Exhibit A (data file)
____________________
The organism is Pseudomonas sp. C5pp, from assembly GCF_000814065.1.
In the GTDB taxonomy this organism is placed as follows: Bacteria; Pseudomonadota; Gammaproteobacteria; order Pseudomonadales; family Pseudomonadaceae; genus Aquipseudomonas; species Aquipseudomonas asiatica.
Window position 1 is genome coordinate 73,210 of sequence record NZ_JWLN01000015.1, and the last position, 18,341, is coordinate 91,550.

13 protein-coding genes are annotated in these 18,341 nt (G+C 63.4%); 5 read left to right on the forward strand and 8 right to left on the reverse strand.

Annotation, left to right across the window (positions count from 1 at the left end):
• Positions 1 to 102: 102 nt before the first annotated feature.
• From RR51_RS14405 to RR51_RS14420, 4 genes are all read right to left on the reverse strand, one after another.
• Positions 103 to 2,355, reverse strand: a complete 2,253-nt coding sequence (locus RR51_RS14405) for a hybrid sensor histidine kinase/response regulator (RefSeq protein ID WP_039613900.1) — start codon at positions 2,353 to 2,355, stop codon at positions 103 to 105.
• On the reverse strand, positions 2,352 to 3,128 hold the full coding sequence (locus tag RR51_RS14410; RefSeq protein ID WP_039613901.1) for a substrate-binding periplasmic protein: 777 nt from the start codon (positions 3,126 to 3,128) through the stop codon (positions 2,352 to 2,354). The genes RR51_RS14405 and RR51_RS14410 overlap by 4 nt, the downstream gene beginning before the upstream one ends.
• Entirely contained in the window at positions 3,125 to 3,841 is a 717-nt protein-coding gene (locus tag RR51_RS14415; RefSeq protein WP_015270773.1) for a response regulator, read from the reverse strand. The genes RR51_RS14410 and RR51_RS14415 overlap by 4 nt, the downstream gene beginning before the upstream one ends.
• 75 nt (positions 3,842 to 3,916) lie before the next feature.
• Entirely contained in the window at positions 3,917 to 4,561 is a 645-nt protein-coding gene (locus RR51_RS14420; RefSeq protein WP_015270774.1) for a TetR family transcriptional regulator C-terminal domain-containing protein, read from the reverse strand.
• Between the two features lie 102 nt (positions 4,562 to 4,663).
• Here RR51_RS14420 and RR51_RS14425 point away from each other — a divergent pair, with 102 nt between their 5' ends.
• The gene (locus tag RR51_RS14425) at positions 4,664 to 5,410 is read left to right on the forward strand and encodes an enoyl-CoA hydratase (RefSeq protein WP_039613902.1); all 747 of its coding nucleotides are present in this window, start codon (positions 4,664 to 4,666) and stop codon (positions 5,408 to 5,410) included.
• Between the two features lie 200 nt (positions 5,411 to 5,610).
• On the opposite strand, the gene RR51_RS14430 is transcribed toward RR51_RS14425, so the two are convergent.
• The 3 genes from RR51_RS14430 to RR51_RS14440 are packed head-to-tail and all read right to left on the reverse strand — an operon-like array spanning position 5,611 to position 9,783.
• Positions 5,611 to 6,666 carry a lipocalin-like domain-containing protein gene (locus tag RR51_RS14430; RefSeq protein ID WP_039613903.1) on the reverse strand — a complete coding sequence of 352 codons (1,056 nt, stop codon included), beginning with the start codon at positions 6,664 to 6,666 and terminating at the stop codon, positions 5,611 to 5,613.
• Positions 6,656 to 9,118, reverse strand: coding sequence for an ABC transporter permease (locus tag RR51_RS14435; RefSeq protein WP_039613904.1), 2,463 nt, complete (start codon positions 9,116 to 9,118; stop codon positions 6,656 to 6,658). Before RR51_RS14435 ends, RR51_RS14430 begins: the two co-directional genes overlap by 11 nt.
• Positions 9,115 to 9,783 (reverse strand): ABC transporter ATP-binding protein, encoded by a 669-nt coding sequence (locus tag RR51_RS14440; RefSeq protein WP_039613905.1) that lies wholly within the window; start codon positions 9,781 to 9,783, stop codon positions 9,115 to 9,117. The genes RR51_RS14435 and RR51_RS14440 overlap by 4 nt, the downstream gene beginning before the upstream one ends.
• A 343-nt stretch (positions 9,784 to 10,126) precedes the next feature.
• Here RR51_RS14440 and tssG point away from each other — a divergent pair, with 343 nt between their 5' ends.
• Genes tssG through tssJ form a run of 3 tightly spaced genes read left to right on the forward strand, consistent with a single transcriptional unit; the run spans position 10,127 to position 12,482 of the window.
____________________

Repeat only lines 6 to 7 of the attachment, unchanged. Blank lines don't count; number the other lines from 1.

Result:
• Positions 1 to 102: 102 nt before the first annotated feature.
• From RR51_RS14405 to RR51_RS14420, 4 genes are all read right to left on the reverse strand, one after another.